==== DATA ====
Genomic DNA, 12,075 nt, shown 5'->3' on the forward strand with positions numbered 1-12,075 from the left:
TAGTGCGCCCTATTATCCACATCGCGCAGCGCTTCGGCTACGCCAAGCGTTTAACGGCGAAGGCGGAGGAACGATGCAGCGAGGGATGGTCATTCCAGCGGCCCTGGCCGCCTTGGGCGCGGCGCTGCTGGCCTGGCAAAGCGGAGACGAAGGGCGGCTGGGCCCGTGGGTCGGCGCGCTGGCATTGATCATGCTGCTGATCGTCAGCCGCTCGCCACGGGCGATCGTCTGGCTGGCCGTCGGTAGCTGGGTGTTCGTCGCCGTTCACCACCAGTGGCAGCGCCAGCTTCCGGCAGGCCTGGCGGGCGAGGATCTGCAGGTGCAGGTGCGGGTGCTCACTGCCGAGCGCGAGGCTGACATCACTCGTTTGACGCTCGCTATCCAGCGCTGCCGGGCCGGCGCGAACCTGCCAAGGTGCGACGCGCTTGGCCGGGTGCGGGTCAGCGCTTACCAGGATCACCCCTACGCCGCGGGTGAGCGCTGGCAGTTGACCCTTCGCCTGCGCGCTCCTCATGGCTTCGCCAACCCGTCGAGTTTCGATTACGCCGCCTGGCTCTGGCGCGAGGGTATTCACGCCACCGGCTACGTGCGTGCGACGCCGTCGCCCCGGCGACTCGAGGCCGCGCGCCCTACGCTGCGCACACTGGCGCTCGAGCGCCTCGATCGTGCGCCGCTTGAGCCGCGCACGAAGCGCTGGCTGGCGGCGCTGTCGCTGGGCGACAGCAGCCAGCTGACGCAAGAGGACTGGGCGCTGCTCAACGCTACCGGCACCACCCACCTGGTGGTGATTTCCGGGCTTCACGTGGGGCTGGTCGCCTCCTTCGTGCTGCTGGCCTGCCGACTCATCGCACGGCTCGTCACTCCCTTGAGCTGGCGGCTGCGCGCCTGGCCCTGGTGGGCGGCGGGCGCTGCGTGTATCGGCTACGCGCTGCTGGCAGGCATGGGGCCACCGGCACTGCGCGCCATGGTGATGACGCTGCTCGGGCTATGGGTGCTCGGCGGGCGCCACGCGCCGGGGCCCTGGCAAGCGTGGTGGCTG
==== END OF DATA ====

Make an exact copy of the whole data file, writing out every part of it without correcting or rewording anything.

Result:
Genomic DNA, 12,075 nt, shown 5'->3' on the forward strand with positions numbered 1-12,075 from the left:
TAGTGCGCCCTATTATCCACATCGCGCAGCGCTTCGGCTACGCCAAGCGTTTAACGGCGAAGGCGGAGGAACGATGCAGCGAGGGATGGTCATTCCAGCGGCCCTGGCCGCCTTGGGCGCGGCGCTGCTGGCCTGGCAAAGCGGAGACGAAGGGCGGCTGGGCCCGTGGGTCGGCGCGCTGGCATTGATCATGCTGCTGATCGTCAGCCGCTCGCCACGGGCGATCGTCTGGCTGGCCGTCGGTAGCTGGGTGTTCGTCGCCGTTCACCACCAGTGGCAGCGCCAGCTTCCGGCAGGCCTGGCGGGCGAGGATCTGCAGGTGCAGGTGCGGGTGCTCACTGCCGAGCGCGAGGCTGACATCACTCGTTTGACGCTCGCTATCCAGCGCTGCCGGGCCGGCGCGAACCTGCCAAGGTGCGACGCGCTTGGCCGGGTGCGGGTCAGCGCTTACCAGGATCACCCCTACGCCGCGGGTGAGCGCTGGCAGTTGACCCTTCGCCTGCGCGCTCCTCATGGCTTCGCCAACCCGTCGAGTTTCGATTACGCCGCCTGGCTCTGGCGCGAGGGTATTCACGCCACCGGCTACGTGCGTGCGACGCCGTCGCCCCGGCGACTCGAGGCCGCGCGCCCTACGCTGCGCACACTGGCGCTCGAGCGCCTCGATCGTGCGCCGCTTGAGCCGCGCACGAAGCGCTGGCTGGCGGCGCTGTCGCTGGGCGACAGCAGCCAGCTGACGCAAGAGGACTGGGCGCTGCTCAACGCTACCGGCACCACCCACCTGGTGGTGATTTCCGGGCTTCACGTGGGGCTGGTCGCCTCCTTCGTGCTGCTGGCCTGCCGACTCATCGCACGGCTCGTCACTCCCTTGAGCTGGCGGCTGCGCGCCTGGCCCTGGTGGGCGGCGGGCGCTGCGTGTATCGGCTACGCGCTGCTGGCAGGCATGGGGCCACCGGCACTGCGCGCCATGGTGATGACGCTGCTCGGGCTATGGGTGCTCGGCGGGCGCCACGCGCCGGGGCCCTGGCAAGCGTGGTGGCTG